Overrated – More Christmas songs

Ned Bitters

Ned Bitters

This week’s inductee into the “Overrated Hall of Fame” is … more Christmas Songs.

That’s right, Uncle Ebenezer Grinch is back to rip the feel-good spirit out of another batch of Christmas dreck. The next time you’re in your car and you hear one of these songs, try actually listening to the words instead of just singing along like the unthinking sheep you’ve become. If my words take even a smidgen of joy out of your holiday season, well, don’t hate me. That wouldn’t be in the Christmas spirit.

Jingle Bells and Sleigh Ride: Let’s see. It’s nighttime, and outside here’s a foot of snow and a sub-zero wind chill. I can choose to stay inside, look at my tree, pour a stiff drink and bask in the warmth of my fireplace. Or, if feeling overly masochistic and easily swayed by a silly holiday ditty, I can head out into the bitter cold night, jump on the back of a sleigh and, in the spirit of winter fun, do the following: risk pneumonia; dodge flying horseshit; suffer a jingle-bell induced migraine; and court paralysis from an overturned sled. Sounds to me like a George W. Bush decision – a no-brainer.

Santa Baby: Here’s a joyful ode that perpetuates the stereotype of the materialistic, greedy devil-woman intent on bleeding her man’s wallet dry through the acquisition gaudy garbage. The song is nothing but a list of crap the twit wants. Only the trashiest of shallow wenches would craft a Christmas list this crass. The Christ-like yuletide message here is, “I’ll trade you pussy for some expensive bling.” The song should be retitled, “O, Whorey Night.”

Winter Wonderland/Let It Snow: Only during the four weeks leading up to Christmas do people gleefully extol the endless joys of horrible weather. Blizzards and icy roads kill hundreds of Americans every year, yet in December, we raise our voices in tribute to these meteorological killers. If we can sing the praises of winter storms, where are the hymns to the bliss brought on by hurricanes, tornadoes and thunderstorms? I don’t recall Perry Como singing “Let It Lightning” or Bing Crosby crooning “O Come, All Ye Typhoons.”

I Wish Every Day Could Be Like Christmas: Yeah, great idea. Here’s what your world would be like if the other 364 days of the year were just like Christmas Day: There’d be nothing but shit on TV, you’d have to grocery shop at 7-11, your ham-gorged relatives would be napping on your couch and the only restaurant option would be the hospital cafeteria. Not enough to sell you on an endless string of Christmas days? Consider this, Father Christmas. The bars are all closed.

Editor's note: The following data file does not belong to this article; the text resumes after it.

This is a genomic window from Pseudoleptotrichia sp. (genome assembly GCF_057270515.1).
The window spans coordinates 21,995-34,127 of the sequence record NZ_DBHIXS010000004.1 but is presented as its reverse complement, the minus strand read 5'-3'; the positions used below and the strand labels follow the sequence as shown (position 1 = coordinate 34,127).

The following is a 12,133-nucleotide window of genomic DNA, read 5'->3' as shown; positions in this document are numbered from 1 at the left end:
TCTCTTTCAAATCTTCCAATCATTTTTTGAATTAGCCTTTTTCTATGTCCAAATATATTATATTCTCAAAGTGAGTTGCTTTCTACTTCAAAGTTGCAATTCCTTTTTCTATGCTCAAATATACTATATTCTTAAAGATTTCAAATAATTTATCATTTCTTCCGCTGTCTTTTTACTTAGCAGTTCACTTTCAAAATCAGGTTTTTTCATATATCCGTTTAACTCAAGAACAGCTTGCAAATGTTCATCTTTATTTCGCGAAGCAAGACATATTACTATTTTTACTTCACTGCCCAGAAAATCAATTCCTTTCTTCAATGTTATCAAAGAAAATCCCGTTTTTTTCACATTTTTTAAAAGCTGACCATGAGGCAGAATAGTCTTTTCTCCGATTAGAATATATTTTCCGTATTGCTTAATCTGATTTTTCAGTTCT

Blue Christmas: More people kill themselves around Christmas than at any other time of the year, and nothing goes better with suicide than a bleak song mourning the fact that your loved one has left you, forcing you to endure the holiday season alone, unloved, unwanted and unfucked. I wonder if the sadistic prick who wrote this song first played around with “Herpes Hannukah” and “No Job New Years” before settling on this dirge.

Feliz Navidad: Here’s a surefire formula for striking it rich in the music world. Translate the phrase “Merry Christmas and Happy New Year” into another language. Set it to music. Have some blind guy repeat it over and over for four minutes. Add no other lyrics. Have song played every twenty minutes on whatever local station in your area does the “nothing but Christmas songs from now until Christmas day!” shtick. Collect royalty checks for forty years.

Do They Know It’s Christmas?: Ah, Christmas. One more month of Americans ignoring the rest of the world’s problems. Then around December 4th, Bono and friends show up on the radio singing a bleak reminder about linguine-thin Africans starving in the desert. C’mon, Band Aid, give us a break. Don’t do this to us at Christmas. Even during the other eleven months of the year, Americans don’t think about other countries unless we’re eating their food or blowing them up. Save this song for March, and instead make us feel guilty about our St. Patrick’s day indulging. We’ll be too drunk to feel too bad about it then.

Happy Christmas (War is Over): Perhaps one of the two best songs John Lennon ever wrote. It’s perfect in the simplicity of its message, and quite beautiful despite the presence of Yoko’s voice. What’s that? How can I pick on this song? Easy. Because Lennon’s vision is absurd. This is America. We love war

I Saw Three Ships: If I understand this correctly, seeing three ships is an accomplishment worth noting in song? Does this song celebrate Christmas, or the gift of sight and the ability to differentiate between modes of transport? If the latter, why not have an entire album of songs lauding the stunning visual coup of spotting human conveyances. We could have “I Saw Two Chevys and a Hyundai on My Way to the Bank Just Now,” “Look, Up There in The Sky … An Actual Air-O-Plane” and “Lo, Is That an ATV on Yon Horizon?” Any of those heroic deeds is as impressive as the much celebrated sighting of a trio of boats.

Now, if the blind bastard who sings “Feliz Navidad” saw the boats, then we’d have reason for a song.

Ned Bitters is, in fact, overrated. You can contact him at teacherslounge@hobotrashcan.com.

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